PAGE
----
There is a reason campfire stories continue to work, a thousand years since their advent – it’s that emotional connect and recall that stories offer. Analogy and allegory are two important elements that successful storytelling employs. For example, talking about how an employee turned a difficult situation around underscores the power of resilience.
In an earlier post, we looked at the impact of storytelling in organizations, over and beyond marketing and sales. In the second part of this conversation, we look at how storytelling plays a part in managing talent, and shaping and demonstrating corporate culture.
- Stories help attract talent
In a time when the younger generations of employees are looking for more than just a paycheck and where employee loyalty comes from aspects even such as the company’s CSR initiatives and worldview, storytelling can support recruitment efforts.
Wegman’s initiative to support marginalized groups in local communities is a great example of how the company demonstrates its commitment to caring for those in need and giving back – something that many millennials and Gen Z employees consider, when choosing from job offers. Recruiters could share stories of company-led CSR initiatives that resonate with the younger generation of employees and job seekers, and through that, present a stronger employer brand.
- Stories help retain talent
Many organizations have initiatives that enable employees to take ownership of issues that matter to them and demonstrate a company culture of employee support and motivation. Sharing stories of such initiatives helps organizations further a sense of belonging among employees, and encourages them to bring their full selves to work.
Accenture supports many giving back and fundraising initiatives, and even has a platform called MyGiving, where employees invite colleagues to fundraise. Accenture provides a $500 contribution after a certain amount of funds are raised. In a heartwarming example, a fundraising initiative crossed the baseline amount, and the company came forward to match the amount given by employees.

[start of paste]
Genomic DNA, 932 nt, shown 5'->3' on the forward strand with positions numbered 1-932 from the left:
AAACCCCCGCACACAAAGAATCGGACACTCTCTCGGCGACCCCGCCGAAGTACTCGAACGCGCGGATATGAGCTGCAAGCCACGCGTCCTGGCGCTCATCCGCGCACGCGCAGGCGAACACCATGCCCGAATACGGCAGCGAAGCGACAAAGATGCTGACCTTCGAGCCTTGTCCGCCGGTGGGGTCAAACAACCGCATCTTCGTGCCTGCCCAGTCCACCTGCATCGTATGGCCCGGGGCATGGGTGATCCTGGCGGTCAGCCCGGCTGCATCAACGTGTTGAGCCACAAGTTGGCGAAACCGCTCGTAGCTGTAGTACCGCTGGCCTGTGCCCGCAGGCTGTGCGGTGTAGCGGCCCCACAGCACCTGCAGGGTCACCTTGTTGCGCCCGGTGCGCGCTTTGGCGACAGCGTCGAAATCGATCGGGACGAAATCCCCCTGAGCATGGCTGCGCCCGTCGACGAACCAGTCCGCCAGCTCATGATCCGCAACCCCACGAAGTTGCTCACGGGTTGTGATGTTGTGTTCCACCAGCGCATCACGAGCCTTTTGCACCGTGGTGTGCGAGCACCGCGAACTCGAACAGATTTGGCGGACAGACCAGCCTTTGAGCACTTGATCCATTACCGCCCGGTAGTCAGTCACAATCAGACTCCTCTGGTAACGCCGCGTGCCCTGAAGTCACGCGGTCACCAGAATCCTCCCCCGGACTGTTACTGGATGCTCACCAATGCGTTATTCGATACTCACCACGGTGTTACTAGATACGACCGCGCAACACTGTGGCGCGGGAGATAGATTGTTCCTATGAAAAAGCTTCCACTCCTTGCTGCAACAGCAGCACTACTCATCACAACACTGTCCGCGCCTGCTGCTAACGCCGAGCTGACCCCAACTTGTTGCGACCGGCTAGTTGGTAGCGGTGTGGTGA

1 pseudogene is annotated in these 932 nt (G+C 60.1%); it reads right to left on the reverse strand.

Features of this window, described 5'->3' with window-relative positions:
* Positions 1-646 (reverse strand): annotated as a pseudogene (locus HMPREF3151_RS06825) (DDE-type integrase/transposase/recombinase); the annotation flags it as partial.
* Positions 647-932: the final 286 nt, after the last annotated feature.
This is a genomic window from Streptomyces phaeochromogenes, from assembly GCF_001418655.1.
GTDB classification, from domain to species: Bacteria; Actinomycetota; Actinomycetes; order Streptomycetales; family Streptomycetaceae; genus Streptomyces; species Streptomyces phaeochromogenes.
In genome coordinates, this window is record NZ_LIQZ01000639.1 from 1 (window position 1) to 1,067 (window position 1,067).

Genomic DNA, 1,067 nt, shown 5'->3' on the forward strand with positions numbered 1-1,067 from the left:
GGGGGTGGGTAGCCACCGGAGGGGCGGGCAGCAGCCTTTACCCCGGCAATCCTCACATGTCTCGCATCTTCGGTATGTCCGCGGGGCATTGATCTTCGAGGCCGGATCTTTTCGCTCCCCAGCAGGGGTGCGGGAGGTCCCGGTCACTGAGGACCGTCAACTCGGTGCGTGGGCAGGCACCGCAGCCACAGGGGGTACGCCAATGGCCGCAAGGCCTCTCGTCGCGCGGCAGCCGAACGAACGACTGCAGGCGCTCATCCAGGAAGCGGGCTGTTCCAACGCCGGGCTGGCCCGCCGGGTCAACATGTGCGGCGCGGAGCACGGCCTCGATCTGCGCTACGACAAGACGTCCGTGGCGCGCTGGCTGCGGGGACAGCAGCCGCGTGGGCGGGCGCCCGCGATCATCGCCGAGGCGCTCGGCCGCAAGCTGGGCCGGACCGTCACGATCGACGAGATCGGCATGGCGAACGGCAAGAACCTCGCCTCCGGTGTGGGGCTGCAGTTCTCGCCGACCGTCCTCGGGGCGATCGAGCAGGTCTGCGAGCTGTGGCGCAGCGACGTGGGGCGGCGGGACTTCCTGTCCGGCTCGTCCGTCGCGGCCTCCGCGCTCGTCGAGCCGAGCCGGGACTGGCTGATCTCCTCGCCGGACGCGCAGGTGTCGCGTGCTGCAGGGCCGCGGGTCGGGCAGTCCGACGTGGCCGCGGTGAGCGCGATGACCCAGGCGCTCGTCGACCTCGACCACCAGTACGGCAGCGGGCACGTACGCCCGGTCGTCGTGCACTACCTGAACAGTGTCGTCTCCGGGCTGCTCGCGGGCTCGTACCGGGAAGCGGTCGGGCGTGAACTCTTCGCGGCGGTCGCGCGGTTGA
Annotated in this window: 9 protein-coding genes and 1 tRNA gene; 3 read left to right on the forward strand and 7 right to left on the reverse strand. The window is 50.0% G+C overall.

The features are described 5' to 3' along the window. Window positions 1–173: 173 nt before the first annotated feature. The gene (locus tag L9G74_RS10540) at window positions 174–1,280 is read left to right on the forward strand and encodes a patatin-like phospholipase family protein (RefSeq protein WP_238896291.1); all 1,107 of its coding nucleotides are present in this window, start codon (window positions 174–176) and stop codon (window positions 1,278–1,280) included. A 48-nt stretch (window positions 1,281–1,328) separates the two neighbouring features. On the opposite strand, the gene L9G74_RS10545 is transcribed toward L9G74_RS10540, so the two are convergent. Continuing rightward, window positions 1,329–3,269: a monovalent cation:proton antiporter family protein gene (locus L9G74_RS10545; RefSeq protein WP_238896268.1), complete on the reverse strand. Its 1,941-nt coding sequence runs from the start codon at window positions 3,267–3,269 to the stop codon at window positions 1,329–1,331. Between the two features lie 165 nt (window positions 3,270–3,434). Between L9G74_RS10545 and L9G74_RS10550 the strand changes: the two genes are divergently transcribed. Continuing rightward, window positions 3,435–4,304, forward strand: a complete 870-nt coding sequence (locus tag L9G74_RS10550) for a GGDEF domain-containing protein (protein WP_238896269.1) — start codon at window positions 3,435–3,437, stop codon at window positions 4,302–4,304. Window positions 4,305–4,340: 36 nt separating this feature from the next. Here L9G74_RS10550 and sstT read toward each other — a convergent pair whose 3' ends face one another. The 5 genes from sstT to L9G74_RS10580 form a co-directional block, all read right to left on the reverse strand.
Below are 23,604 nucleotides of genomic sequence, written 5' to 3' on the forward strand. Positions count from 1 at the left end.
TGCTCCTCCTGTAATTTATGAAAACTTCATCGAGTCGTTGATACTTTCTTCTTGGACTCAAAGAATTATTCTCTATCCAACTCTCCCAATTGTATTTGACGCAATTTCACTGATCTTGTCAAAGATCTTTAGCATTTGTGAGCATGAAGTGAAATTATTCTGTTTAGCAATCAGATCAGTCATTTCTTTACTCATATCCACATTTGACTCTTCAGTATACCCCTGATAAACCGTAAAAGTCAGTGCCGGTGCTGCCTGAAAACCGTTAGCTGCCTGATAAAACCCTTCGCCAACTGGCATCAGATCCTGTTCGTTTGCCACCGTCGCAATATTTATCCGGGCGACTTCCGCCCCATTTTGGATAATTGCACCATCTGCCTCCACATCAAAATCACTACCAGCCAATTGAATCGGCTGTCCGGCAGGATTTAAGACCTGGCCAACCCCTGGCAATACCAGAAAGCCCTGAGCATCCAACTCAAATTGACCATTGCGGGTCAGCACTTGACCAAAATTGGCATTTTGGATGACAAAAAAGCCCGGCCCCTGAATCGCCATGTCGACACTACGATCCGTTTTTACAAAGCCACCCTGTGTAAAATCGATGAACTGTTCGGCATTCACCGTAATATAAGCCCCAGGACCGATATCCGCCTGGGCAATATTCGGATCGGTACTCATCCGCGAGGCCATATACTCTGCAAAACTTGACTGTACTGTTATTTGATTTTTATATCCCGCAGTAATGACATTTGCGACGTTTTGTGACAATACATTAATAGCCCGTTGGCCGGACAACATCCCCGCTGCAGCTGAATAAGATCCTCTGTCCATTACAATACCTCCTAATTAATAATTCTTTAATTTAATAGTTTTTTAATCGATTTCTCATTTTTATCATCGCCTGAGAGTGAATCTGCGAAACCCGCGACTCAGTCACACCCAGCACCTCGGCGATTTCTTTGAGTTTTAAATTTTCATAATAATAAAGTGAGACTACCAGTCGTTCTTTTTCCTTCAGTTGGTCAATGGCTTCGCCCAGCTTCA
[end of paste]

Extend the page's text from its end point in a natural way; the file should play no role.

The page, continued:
- Stories humanize corporate culture
Storifying a moment in the company’s history where adversity was overcome makes for a great way to share the company’s history and emphasize the value of fortitude that the company leaders pride themselves on. When you share a real example of a pivotal moment that defined the company trajectory and speak of how the company dealt with a challenge or big change, you inspire and educate employees, giving them a reason to cheer for the organization as well as strive to continue with the good work and momentum. Sharing with employees the company’s roadmap and strategies that led to a big win or successful quarter motivates people and helps them learn, humanizes the corporate culture, and provides the emotional reason for an employee to continue working for the company.
Today we live and work in a world where a growing remote workforce has to be engaged, where recruitment happens without a face-to-face interview, and where an organization’s online presence and behavior is a determining factor for prospective employees, not just its customers. In such a world, stories have the potential to attract, excite, and engage the workforce, and storytelling is thus a tool that every function in the organization can harness to great effect.